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Military thrift plan

Question: Hi, I recently left active duty military service and am trying to decide what to do with my Thrift Savings Plan. I've got about $40k saved in it right now.

When I look at the options for withdrawing, it seems like I'll be paying either 10 or 20 percent penalty fee.

I was thinking about starting a ROTH IRA. Should I take the penalty and roll it over into a ROTH IRA? Or am I better off just letting the money sit in the TSP until I retire? Thanks, Spencer, Humble, TX

Answer: You have a number of good options to think through. And you shouldn't pay a penalty or taxes with them. The one exception on taxes is the Roth option. I'll explain in a moment.

First of all, the Thrift Savings Plan is a really good, low-fee plan. It's hard to beat. You might want to simply leave your retirement savings in the plan.

If you still want to move your savings out of the Thrift Savings Plan you can roll it over into another tax sheltered plan. For instance, if your current employer's savings plan allows it you could transfer the money into your new 401(k). Alternatively, you could roll it over into an IRA. In both cases you don't take the money out. You'll make an institution to institution transfer of the money, preserving its tax-sheltered status. No penalties will be imposed, either.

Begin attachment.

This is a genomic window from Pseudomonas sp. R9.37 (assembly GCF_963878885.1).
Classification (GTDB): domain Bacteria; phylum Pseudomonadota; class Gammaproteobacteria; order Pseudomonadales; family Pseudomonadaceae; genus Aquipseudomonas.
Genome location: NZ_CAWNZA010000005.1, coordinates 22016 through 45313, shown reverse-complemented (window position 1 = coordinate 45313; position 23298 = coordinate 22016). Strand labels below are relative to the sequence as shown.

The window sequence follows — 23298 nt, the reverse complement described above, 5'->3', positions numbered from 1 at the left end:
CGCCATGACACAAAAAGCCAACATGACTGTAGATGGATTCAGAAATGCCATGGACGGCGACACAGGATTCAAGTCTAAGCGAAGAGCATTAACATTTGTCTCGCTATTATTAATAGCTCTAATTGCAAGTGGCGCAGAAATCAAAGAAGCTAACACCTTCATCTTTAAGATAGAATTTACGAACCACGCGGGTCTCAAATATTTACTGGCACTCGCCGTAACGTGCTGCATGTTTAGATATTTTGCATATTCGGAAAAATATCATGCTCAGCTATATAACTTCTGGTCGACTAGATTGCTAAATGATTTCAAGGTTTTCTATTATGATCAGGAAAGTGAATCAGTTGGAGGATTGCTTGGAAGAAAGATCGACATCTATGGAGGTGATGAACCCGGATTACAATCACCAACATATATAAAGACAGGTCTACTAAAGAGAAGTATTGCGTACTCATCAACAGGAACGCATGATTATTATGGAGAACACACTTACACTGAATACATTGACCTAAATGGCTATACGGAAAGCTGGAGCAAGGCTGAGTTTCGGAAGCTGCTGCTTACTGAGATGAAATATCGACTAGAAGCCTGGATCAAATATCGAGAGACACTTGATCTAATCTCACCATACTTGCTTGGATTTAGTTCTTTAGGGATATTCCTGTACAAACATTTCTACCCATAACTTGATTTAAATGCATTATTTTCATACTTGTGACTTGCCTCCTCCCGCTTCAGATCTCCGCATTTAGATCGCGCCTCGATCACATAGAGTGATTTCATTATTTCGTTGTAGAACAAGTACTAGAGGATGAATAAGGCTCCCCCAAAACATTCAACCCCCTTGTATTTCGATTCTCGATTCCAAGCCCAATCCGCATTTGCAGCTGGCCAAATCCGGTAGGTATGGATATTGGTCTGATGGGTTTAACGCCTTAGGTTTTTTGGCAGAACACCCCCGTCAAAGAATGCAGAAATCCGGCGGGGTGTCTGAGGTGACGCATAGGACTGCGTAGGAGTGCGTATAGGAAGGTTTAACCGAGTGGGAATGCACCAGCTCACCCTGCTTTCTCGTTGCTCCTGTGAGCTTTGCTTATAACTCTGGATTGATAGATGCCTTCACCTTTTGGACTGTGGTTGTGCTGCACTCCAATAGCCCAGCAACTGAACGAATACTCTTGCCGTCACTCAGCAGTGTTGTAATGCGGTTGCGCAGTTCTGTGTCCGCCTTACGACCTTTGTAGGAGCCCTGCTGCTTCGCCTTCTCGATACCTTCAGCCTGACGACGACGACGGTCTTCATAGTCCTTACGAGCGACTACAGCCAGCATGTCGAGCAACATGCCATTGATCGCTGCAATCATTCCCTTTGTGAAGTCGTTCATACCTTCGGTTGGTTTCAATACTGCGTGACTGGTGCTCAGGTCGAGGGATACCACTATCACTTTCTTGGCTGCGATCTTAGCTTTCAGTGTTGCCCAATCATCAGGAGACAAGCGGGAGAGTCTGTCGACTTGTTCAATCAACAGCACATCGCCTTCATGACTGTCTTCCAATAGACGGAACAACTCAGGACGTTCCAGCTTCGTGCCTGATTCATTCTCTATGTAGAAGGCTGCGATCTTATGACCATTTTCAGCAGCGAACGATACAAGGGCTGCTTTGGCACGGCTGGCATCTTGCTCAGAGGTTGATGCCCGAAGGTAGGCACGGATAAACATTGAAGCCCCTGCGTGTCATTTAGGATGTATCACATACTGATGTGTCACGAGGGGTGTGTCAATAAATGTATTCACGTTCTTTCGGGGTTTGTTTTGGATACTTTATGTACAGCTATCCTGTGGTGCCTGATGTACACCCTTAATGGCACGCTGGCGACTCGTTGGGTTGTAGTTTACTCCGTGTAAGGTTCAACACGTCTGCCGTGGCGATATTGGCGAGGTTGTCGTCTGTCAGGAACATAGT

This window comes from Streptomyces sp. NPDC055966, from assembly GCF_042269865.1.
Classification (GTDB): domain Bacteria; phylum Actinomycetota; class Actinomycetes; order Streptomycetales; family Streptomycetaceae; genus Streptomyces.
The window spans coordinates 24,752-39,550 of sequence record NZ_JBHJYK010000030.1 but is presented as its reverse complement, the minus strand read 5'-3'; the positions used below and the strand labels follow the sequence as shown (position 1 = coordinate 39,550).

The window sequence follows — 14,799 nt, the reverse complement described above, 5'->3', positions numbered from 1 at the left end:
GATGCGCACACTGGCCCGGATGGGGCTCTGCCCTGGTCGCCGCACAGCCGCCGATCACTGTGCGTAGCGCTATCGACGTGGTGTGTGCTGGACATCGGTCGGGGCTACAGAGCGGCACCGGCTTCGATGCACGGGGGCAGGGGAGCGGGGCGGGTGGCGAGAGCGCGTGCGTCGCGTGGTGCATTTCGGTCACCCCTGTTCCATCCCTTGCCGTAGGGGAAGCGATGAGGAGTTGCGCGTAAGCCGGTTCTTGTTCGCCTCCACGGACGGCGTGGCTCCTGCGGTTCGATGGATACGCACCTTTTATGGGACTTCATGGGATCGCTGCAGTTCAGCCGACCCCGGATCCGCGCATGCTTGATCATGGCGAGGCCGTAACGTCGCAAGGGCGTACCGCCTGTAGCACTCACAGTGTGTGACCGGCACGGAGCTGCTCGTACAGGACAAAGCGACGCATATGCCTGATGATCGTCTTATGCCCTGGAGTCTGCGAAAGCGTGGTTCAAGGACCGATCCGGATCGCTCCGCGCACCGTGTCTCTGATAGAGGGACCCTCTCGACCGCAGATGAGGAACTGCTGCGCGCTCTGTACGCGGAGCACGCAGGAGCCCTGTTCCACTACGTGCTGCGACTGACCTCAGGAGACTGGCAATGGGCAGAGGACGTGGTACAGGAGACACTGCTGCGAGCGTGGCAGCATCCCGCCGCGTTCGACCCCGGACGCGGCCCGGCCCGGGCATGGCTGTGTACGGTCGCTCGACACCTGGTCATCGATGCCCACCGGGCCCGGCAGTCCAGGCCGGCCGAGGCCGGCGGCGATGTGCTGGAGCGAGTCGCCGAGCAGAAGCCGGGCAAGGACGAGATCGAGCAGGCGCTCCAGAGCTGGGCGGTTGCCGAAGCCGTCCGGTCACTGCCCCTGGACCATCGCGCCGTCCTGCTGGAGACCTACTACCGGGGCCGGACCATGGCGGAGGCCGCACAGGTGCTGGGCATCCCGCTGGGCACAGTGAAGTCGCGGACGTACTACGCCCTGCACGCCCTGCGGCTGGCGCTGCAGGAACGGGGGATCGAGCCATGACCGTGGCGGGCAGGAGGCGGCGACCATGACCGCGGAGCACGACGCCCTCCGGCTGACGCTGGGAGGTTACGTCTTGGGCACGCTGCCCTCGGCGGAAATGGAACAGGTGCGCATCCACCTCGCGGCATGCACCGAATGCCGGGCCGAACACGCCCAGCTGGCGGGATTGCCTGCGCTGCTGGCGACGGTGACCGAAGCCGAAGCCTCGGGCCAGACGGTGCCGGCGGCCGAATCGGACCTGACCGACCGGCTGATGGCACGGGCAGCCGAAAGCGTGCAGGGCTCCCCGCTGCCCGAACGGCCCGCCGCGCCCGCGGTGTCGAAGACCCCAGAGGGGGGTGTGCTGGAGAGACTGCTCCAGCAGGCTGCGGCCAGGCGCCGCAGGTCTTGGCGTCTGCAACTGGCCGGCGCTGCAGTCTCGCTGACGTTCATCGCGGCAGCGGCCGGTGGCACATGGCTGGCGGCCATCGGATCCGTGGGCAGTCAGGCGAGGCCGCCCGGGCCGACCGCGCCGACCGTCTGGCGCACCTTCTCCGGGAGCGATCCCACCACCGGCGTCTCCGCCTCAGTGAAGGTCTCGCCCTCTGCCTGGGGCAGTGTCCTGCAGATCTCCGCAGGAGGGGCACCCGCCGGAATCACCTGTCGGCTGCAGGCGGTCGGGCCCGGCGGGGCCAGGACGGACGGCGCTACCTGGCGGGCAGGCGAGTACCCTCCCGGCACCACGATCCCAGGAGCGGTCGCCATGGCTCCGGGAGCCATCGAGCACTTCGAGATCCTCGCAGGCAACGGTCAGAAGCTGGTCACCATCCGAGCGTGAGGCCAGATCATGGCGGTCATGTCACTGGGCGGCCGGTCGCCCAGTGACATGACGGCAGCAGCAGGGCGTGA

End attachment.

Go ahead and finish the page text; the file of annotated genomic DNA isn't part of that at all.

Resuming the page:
You could put the money into a Roth-IRA. Since the Thrift Savings Plan was funded with pre-tax dollars and a Roth is funded with after-tax dollars you'll owe taxes on the money your transfer into the Roth. However, when you pull the money out during retirement the gain is free of Uncle Sam's levy. By the way, in most cases it does not make sense to Roth if you have to use your retirement savings money to pay the tax levy. It reduces the amount that can grow, free of tax, in the Roth.

I'm not sure which branch of the military you served in. But the Navy offers a clear brief explanation of your choices.

About the author

Chris Farrell is the economics editor of Marketplace Money.

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